• Licensed Version: The licensed version of SQL Transaction Log reader tool permit users to preview all the records within the database. Moreover, it can open and read the complete log activity in SQL server database. Also, it allow you to export all tables data along with deleted records direct in SQL Server Database or SQL Server Compatible script or CSV format.

The Demo version of this SQL Log Recovery available for download in SysTools Group Official Website

Preview SQL Logs

What is New Added in SQL Log Reader Tool to Explore LDF

  1. Allows to View Multiple LDF Files: SQL LDF File Viewer permits you to open and read multiple transaction log files activity in single go. For this, you just need to add parent .ldf file of your database, if you are scanning with offline option. The software will scan and preview transaction activities of all other .ldf database files of that database.
  2. Analyze Same record Update
    Multiple Times and then Delete: SQL log file reader allow you to preview the transactional activity of same record (Updated multiple times and then Delete). This will allow users to track all the database changes for a specific record.
  3. Auto Fetch SQL Server Name: While scanning the transaction logs of a specific database with Online DB option,The SQL transaction log reader tool will allow you to click on drop-down button to auto fetch the Server Name. In case, the software doesn’t shows the desired Server Name, then you can enter it manually.

Existing Features of SQL Log Viewer

  1. Preview All Transaction Records: SQL Server log file viewer scans and load all available tables transactional activities, present in SQL database and creates a preview. It will help to view SQL transaction log file with fields such as Transaction, transaction time, Table name and query. Users can view all records with Login Name Authentication for Insert, Delete, Update etc.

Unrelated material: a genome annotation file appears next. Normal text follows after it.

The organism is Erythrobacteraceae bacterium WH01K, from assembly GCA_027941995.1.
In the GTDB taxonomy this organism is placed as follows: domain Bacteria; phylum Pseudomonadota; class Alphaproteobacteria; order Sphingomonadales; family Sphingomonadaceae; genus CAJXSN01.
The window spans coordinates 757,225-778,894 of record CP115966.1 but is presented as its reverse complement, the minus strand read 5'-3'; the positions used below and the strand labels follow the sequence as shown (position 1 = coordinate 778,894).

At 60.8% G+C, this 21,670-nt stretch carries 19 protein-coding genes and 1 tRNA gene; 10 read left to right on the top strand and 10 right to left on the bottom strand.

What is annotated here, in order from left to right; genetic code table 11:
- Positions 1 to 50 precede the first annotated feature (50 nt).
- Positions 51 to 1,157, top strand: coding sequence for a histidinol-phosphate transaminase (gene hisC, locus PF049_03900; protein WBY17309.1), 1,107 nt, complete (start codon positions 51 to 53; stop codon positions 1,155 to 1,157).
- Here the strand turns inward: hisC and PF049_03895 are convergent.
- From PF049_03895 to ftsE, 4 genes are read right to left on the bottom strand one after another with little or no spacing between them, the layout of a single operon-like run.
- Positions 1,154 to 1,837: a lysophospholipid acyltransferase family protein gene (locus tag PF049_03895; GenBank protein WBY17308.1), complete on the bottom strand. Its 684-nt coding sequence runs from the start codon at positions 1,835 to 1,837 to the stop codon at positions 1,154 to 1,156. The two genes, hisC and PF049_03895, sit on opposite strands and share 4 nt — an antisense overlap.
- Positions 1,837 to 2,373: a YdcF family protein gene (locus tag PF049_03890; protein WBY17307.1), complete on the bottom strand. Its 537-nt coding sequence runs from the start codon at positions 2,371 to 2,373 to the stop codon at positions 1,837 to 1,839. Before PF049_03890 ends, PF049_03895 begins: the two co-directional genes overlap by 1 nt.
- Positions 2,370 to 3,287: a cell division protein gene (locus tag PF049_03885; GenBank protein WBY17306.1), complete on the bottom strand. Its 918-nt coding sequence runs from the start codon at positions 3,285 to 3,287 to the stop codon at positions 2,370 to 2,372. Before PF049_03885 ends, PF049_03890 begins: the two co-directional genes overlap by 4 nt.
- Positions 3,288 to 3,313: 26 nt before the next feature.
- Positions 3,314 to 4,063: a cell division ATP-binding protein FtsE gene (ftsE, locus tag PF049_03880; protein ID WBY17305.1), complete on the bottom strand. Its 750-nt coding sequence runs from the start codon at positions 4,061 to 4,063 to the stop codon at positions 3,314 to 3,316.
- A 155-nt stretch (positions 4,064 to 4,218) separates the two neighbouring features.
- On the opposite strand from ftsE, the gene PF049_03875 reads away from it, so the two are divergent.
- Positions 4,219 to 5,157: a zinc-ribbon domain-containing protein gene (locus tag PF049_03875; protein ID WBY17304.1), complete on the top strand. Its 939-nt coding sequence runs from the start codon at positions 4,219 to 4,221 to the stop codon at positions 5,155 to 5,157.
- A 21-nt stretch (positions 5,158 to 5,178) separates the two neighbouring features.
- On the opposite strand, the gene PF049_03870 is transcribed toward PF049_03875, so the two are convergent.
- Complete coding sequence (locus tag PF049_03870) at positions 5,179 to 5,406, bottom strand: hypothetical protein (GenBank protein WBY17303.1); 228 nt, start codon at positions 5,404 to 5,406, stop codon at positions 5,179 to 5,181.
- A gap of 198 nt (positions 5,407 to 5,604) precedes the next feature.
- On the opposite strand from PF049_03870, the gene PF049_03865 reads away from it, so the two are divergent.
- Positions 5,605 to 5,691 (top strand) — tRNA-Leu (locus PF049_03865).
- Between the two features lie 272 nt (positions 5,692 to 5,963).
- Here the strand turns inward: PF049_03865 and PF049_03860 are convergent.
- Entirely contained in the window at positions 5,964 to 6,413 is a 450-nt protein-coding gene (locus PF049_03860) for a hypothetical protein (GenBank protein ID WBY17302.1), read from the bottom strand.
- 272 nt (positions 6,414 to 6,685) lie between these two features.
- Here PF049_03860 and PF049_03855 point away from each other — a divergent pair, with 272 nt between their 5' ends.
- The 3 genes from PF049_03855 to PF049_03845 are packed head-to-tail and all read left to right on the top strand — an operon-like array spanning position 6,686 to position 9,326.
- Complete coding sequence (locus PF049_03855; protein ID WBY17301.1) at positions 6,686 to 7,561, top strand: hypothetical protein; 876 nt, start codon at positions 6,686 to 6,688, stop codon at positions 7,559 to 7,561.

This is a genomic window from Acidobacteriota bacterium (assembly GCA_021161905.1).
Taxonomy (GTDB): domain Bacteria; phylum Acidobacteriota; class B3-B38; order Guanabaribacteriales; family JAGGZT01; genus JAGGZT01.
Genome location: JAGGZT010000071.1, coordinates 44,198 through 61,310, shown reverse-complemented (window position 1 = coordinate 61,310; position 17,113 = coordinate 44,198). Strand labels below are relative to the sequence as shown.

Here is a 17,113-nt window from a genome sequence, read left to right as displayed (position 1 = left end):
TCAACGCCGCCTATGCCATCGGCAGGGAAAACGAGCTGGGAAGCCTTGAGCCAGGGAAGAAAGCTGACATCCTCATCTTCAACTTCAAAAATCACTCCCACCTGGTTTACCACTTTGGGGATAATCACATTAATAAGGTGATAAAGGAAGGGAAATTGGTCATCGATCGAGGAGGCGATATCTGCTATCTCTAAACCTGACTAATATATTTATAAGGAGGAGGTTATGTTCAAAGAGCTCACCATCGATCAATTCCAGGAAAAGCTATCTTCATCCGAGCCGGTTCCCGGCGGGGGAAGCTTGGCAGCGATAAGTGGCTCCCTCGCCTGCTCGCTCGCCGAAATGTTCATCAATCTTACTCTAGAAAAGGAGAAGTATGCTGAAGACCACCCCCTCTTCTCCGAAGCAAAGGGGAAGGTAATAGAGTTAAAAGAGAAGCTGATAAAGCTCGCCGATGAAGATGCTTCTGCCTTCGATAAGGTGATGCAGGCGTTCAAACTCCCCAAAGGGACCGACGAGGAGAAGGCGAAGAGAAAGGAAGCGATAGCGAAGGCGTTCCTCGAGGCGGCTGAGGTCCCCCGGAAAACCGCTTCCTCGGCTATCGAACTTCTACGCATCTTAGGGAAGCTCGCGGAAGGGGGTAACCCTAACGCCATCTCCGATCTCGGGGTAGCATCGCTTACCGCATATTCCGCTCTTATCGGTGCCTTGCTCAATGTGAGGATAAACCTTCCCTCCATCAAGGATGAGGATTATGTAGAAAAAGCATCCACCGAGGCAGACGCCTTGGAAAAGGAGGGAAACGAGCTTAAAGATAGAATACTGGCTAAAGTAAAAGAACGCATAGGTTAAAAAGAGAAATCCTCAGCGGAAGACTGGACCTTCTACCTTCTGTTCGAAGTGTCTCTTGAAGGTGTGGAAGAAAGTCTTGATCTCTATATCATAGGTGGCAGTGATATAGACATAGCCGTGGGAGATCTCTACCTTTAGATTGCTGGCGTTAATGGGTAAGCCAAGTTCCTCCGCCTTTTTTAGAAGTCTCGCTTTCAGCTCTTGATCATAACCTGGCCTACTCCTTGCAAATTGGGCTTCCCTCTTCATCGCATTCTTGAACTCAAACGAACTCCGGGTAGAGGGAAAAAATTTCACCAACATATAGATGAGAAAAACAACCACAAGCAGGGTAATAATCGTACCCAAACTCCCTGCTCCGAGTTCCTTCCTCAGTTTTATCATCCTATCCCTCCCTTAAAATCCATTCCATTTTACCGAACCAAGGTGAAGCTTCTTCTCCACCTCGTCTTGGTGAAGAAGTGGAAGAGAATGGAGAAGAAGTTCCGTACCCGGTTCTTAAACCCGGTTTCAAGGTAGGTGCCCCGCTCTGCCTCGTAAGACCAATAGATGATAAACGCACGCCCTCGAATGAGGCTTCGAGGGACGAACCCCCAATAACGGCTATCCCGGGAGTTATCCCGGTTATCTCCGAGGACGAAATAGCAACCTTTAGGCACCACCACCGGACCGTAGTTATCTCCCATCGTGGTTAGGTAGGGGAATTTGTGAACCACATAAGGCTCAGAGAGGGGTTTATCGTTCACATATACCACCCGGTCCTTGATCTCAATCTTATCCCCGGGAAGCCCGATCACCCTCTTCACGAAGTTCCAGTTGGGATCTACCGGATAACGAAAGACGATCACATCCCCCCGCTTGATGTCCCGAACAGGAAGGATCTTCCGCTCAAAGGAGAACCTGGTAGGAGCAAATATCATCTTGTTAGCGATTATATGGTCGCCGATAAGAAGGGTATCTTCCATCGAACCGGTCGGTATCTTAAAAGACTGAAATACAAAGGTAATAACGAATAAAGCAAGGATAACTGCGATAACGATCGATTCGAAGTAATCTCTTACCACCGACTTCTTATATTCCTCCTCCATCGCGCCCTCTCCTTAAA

2. Option to Sort LDF File Elements: The sorting option is available within SQL Log viewer to re-arrange the order of the listed items. Moreover, users can sort each element according to their properties such as transaction, transaction name, transaction time, table name, and query.
  3. Scan with Online or Offline Options: The SQL log file viewer offers two different scanning options to read transactional activities of your database. The Online option asks for SQL Server information like: Server Name, Authentication Type. In Offline option, the software will allow you to browse .ldf file along with its associated .mdf file and preview the transaction log activities.
  4. Export Selective Tables: While moving the SQL LDF file queries, you can check or uncheck all tables for saving only selected data. If you want to restore SQL Log file data from the desired table, then, select and export the desired tables direct to SQL Server Database or SQL Server compatible script or CSV format.

Technical Description of SQL Server LDF Reader Tool

Processor Intel® Pentium® 1 GHz processor (x86, x64) or equivalent
Support RAM Around 2GB (gigabyte) of RAM
Hard Disk Storage Space Minimum 100 MB space for installation
Operating System Windows 10 & all below editions

Final Verdict

After considering the overall functionality of the software, we can summarize that SQL Transaction Log Reader is a reliable tool that allows a user to read and view multiple .ldf files. The software is capable enough to view SQL transaction log with fields such as Transaction, transaction time, Table name and query. Regardless, we can say that the SQL log Viewer is a robust software due to its great features.

SQL Server Latest Updates (Jun. Jul. 2018)

Directly from the SQL Server Release Service blog, here the latest updates for SQL Server 2016 SP1, SP2, 2017 RTM and 2014 SP2:

Cumulative Update #12 for SQL Server 2014 SP2

Cumulative Update #10for SQL Server 2016 SP1

Cumulative Update #2 for SQL Server 2016 SP2

Cumulative Update #9 for SQL Server 2017 RTM

…Stay Tuned! 🙂